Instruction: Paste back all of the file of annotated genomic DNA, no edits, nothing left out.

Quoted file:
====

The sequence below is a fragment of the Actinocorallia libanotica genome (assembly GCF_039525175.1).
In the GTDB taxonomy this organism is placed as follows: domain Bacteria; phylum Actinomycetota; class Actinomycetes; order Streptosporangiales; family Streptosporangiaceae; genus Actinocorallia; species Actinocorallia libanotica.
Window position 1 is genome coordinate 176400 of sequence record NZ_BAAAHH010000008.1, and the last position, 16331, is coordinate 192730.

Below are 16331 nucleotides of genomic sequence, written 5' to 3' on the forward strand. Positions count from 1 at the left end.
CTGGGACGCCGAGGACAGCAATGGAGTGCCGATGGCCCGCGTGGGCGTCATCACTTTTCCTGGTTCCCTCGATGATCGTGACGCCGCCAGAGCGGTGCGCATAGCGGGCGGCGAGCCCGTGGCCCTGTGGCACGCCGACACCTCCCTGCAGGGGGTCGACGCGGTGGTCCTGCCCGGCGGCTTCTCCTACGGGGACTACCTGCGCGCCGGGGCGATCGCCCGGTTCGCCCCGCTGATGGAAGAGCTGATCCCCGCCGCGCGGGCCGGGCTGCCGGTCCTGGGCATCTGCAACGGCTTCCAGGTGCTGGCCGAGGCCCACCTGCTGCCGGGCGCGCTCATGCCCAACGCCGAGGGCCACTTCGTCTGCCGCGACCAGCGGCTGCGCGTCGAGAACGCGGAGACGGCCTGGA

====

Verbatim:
The sequence below is a fragment of the Actinocorallia libanotica genome (assembly GCF_039525175.1).
In the GTDB taxonomy this organism is placed as follows: domain Bacteria; phylum Actinomycetota; class Actinomycetes; order Streptosporangiales; family Streptosporangiaceae; genus Actinocorallia; species Actinocorallia libanotica.
Window position 1 is genome coordinate 176400 of sequence record NZ_BAAAHH010000008.1, and the last position, 16331, is coordinate 192730.

Below are 16331 nucleotides of genomic sequence, written 5' to 3' on the forward strand. Positions count from 1 at the left end.
CTGGGACGCCGAGGACAGCAATGGAGTGCCGATGGCCCGCGTGGGCGTCATCACTTTTCCTGGTTCCCTCGATGATCGTGACGCCGCCAGAGCGGTGCGCATAGCGGGCGGCGAGCCCGTGGCCCTGTGGCACGCCGACACCTCCCTGCAGGGGGTCGACGCGGTGGTCCTGCCCGGCGGCTTCTCCTACGGGGACTACCTGCGCGCCGGGGCGATCGCCCGGTTCGCCCCGCTGATGGAAGAGCTGATCCCCGCCGCGCGGGCCGGGCTGCCGGTCCTGGGCATCTGCAACGGCTTCCAGGTGCTGGCCGAGGCCCACCTGCTGCCGGGCGCGCTCATGCCCAACGCCGAGGGCCACTTCGTCTGCCGCGACCAGCGGCTGCGCGTCGAGAACGCGGAGACGGCCTGGA